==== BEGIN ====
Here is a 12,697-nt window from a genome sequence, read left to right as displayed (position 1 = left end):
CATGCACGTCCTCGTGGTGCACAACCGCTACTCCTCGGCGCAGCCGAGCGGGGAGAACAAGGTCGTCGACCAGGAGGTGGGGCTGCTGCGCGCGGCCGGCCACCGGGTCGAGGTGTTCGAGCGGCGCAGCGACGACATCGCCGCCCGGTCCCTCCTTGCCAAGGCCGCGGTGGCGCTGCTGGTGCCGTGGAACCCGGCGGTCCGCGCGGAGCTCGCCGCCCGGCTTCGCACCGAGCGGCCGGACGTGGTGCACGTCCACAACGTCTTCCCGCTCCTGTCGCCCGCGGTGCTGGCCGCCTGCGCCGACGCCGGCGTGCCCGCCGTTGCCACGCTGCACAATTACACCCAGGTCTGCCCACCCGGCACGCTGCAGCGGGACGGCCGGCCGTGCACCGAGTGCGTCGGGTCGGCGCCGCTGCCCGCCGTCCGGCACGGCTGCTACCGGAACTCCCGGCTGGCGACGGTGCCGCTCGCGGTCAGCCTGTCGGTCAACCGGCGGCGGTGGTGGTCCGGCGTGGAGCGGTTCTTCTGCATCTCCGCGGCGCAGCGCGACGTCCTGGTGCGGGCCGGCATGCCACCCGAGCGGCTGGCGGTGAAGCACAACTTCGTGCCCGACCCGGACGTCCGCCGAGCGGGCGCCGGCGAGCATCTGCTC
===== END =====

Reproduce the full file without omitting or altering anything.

Here is a 12,697-nt window from a genome sequence, read left to right as displayed (position 1 = left end):
CATGCACGTCCTCGTGGTGCACAACCGCTACTCCTCGGCGCAGCCGAGCGGGGAGAACAAGGTCGTCGACCAGGAGGTGGGGCTGCTGCGCGCGGCCGGCCACCGGGTCGAGGTGTTCGAGCGGCGCAGCGACGACATCGCCGCCCGGTCCCTCCTTGCCAAGGCCGCGGTGGCGCTGCTGGTGCCGTGGAACCCGGCGGTCCGCGCGGAGCTCGCCGCCCGGCTTCGCACCGAGCGGCCGGACGTGGTGCACGTCCACAACGTCTTCCCGCTCCTGTCGCCCGCGGTGCTGGCCGCCTGCGCCGACGCCGGCGTGCCCGCCGTTGCCACGCTGCACAATTACACCCAGGTCTGCCCACCCGGCACGCTGCAGCGGGACGGCCGGCCGTGCACCGAGTGCGTCGGGTCGGCGCCGCTGCCCGCCGTCCGGCACGGCTGCTACCGGAACTCCCGGCTGGCGACGGTGCCGCTCGCGGTCAGCCTGTCGGTCAACCGGCGGCGGTGGTGGTCCGGCGTGGAGCGGTTCTTCTGCATCTCCGCGGCGCAGCGCGACGTCCTGGTGCGGGCCGGCATGCCACCCGAGCGGCTGGCGGTGAAGCACAACTTCGTGCCCGACCCGGACGTCCGCCGAGCGGGCGCCGGCGAGCATCTGCTC